The Material Innovation Initiative (MII), a non-profit dedicated to accelerating the development of next-generation materials, released a study in collaboration with North Mountain Consulting Group that found that many Chinese consumers have shifted their preferences away from animal leather and toward leather alternatives, revealing a market ripe for disruption.
China provides tremendous potential to anyone wanting to invest in its fast-developing markets, with roughly 20% of the world's population and a fashion industry revenue forecast to reach 383 billion USD in 2021, or 44% of the worldwide total. Not only are these industries booming, but they're also chock-full of customers who are more aware of the detrimental effects of legacy materials, most notably leather.
The goal of the study was to assess the prospects of introducing high-quality bio-based leather alternatives, often known as next-gen leather. A total of 501 Chinese customers were surveyed, representing various generations, educational levels, income levels, nationalities, faiths, and geographic locations.
70% of respondents were excited about buying leather alternatives and explained that they sought these out because of citing environmental issues (72%), quality (72%), animal welfare (63%), personal expression (61%), and cost (56%). Knowing why people choose next-generation leather can help develop effective messaging. Furthermore, 62% of these passionate customers said they would be willing to pay more for leather alternatives.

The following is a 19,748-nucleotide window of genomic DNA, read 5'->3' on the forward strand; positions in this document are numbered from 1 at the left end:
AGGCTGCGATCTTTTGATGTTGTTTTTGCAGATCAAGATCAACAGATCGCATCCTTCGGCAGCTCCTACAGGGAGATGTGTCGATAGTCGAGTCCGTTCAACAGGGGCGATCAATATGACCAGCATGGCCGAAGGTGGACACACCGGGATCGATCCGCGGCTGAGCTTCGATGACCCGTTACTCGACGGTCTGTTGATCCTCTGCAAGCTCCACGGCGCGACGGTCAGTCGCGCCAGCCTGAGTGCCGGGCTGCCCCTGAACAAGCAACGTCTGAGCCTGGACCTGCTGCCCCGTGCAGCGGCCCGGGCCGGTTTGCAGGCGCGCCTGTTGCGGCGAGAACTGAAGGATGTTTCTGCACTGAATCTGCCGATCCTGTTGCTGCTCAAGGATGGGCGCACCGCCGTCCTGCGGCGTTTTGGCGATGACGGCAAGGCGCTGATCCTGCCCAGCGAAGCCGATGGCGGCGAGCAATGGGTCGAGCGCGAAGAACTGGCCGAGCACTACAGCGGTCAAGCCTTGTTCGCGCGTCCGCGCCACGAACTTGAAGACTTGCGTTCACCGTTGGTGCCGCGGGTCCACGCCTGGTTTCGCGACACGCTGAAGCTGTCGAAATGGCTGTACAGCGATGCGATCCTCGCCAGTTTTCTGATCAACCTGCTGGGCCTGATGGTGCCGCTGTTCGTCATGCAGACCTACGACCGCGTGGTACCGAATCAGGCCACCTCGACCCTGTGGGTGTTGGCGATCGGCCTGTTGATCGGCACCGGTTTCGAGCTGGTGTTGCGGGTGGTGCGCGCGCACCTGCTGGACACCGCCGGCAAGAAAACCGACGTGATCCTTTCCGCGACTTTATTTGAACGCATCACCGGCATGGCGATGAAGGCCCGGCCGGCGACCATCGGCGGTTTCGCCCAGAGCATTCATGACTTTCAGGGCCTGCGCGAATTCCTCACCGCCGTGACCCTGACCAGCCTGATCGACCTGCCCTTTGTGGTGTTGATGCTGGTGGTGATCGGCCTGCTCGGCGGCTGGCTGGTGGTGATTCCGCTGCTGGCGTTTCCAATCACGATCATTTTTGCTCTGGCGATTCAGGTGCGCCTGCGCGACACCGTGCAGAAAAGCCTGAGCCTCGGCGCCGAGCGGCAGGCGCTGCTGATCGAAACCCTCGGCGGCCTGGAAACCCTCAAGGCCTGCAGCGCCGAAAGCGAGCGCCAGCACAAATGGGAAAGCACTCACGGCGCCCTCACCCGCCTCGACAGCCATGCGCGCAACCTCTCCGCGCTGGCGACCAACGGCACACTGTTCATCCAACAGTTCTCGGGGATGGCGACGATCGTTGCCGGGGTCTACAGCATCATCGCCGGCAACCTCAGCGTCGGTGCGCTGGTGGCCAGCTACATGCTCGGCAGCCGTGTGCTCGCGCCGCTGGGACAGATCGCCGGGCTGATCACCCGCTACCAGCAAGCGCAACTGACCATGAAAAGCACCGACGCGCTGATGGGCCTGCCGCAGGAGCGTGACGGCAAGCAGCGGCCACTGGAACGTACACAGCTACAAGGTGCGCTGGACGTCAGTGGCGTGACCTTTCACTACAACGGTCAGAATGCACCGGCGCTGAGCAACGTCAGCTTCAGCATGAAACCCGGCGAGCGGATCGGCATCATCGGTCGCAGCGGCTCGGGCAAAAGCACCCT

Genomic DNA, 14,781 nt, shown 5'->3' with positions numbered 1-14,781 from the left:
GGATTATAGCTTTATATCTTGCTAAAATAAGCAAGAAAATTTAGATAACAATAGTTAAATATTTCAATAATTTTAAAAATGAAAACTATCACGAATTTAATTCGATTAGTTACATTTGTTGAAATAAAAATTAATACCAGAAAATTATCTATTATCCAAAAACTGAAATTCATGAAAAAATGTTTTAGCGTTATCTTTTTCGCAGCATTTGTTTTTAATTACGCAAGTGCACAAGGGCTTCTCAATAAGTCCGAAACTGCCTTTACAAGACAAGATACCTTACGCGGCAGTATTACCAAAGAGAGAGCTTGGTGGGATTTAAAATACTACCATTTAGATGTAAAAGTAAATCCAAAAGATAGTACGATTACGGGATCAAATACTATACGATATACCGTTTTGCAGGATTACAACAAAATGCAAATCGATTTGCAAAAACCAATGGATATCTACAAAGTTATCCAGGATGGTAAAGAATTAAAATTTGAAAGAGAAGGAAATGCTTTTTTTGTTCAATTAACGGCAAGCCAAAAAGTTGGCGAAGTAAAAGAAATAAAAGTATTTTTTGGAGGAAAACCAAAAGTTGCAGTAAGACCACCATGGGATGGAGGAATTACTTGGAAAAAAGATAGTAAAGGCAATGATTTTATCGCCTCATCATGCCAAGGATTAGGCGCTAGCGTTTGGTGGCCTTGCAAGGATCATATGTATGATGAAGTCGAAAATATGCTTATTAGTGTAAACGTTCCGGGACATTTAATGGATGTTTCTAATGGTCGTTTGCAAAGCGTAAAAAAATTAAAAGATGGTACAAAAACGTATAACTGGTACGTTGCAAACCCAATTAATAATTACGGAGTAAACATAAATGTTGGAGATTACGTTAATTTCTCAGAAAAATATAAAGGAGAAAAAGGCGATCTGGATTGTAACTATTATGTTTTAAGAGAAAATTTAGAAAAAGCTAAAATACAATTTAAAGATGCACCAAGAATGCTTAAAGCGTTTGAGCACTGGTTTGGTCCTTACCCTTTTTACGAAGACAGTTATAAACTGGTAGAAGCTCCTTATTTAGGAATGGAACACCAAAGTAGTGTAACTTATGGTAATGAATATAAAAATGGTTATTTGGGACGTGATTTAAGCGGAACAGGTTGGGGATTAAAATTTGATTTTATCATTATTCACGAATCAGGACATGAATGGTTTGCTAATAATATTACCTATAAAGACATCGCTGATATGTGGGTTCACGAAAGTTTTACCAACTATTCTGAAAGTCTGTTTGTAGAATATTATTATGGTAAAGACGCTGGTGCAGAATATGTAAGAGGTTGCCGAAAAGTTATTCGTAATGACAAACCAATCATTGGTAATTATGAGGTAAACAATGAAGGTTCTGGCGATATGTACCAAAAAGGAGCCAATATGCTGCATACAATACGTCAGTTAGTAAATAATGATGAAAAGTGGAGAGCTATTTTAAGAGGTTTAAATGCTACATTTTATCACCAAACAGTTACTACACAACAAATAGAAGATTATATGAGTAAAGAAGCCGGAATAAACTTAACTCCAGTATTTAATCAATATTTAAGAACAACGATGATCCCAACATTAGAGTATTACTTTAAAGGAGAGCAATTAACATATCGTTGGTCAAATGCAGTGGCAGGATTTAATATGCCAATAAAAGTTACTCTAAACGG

Nicole Rawling, co-founder and CEO of MII, said that consumers want to buy things that correspond with their beliefs, and they're becoming more conscious that animal leather isn't one of them. Leather production leads to greenhouse gas emissions, hazardous chemical pollutants, and adverse health effects for employees and the general public. Furthermore, leather manufacture uses the skins of around 1.4 billion animals each year, a fact that many customers find concerning. Developing next-generation leather substitutes that exceed leather both functionally and morally might lead to a complete shift of the leather business away from animal options.
In China, millennials and members of Gen X expressed the greatest preference for and probability of purchasing next-gen leather (75-76% highly likely to purchase). Millennials and Gen X, who had the highest chance of purchasing next-gen leather, also had the highest preference for next-gen leather.
Consumers who preferred animal leather (10%) said they chose it because they feel it is of higher quality, safer, and they are accustomed to using it. Some people were concerned about the quality of alternatives and wished to avoid them.
Keri Szejda, Founder & Principal Research Scientist, North Mountain Consulting Group, said that the survey revealed the highest rate of adoption of a new technology they've ever seen — 90% of participants chose a next-gen product over a conventional one, and 70% said they were very likely to buy it. This research shows that once next-gen leather reaches scale in urban Chinese markets, it will be widely accepted.
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